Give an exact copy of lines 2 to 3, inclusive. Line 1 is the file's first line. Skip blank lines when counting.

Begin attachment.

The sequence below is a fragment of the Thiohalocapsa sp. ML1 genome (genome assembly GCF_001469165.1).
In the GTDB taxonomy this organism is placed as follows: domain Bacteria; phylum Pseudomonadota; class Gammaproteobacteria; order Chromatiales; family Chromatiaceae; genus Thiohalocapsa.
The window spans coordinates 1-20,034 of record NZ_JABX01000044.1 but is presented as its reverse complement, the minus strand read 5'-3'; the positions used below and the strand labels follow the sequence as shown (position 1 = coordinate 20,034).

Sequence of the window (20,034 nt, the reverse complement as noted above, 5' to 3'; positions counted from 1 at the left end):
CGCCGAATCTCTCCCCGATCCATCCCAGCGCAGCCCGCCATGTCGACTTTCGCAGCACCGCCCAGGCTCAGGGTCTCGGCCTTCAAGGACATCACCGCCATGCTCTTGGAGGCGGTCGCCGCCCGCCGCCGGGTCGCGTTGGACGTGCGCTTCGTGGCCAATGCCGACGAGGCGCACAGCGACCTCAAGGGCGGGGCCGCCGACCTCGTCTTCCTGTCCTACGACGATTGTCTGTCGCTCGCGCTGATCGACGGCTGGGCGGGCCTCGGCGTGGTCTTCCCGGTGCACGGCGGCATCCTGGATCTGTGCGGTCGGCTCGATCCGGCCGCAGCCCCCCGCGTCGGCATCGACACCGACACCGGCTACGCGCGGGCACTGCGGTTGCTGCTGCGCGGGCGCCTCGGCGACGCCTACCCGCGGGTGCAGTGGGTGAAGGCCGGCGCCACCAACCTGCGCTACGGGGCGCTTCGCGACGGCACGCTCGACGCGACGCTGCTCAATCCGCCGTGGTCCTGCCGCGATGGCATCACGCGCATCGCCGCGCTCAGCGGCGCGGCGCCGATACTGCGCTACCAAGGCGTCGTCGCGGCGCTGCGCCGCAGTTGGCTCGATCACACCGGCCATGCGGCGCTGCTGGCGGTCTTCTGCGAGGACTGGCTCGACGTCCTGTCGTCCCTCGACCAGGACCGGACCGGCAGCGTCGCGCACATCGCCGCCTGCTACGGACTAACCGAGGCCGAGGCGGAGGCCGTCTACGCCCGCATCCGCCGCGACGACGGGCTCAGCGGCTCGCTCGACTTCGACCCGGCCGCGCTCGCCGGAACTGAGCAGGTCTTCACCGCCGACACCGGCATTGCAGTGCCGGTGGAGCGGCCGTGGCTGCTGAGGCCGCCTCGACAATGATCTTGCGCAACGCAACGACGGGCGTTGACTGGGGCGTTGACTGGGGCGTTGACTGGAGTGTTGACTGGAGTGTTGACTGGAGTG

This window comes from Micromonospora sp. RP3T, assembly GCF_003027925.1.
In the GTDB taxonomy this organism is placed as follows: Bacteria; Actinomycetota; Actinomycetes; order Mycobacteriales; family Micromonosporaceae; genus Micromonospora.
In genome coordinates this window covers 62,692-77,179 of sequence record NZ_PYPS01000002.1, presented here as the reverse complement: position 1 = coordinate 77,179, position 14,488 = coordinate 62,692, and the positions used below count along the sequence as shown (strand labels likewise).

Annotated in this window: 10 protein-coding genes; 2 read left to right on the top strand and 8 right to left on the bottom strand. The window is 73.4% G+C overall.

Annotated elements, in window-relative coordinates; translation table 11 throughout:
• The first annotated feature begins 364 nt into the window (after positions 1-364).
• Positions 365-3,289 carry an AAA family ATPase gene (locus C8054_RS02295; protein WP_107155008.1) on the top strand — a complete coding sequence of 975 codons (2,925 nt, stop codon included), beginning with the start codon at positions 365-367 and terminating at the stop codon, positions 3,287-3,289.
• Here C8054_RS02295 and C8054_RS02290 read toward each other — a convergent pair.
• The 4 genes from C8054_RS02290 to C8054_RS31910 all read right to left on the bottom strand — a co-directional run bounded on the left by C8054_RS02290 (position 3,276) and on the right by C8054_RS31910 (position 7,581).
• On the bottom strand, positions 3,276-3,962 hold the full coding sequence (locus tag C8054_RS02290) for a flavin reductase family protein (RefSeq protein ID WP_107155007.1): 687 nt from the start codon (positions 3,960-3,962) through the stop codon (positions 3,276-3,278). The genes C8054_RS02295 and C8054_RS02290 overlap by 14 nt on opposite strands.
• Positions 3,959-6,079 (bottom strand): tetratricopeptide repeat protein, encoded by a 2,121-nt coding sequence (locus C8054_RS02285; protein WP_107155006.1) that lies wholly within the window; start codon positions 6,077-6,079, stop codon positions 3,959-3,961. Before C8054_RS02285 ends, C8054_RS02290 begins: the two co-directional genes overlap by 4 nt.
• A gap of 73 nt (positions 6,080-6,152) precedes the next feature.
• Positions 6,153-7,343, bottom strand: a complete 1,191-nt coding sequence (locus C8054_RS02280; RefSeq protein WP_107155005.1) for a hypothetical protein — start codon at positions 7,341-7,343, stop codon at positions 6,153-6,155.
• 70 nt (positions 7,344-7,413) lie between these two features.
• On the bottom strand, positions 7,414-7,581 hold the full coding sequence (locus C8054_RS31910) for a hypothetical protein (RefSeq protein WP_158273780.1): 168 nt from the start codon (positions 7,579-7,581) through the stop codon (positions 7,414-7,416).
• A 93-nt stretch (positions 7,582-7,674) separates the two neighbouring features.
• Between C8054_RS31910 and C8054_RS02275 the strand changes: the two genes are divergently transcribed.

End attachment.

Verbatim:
In the GTDB taxonomy this organism is placed as follows: domain Bacteria; phylum Pseudomonadota; class Gammaproteobacteria; order Chromatiales; family Chromatiaceae; genus Thiohalocapsa.
The window spans coordinates 1-20,034 of record NZ_JABX01000044.1 but is presented as its reverse complement, the minus strand read 5'-3'; the positions used below and the strand labels follow the sequence as shown (position 1 = coordinate 20,034).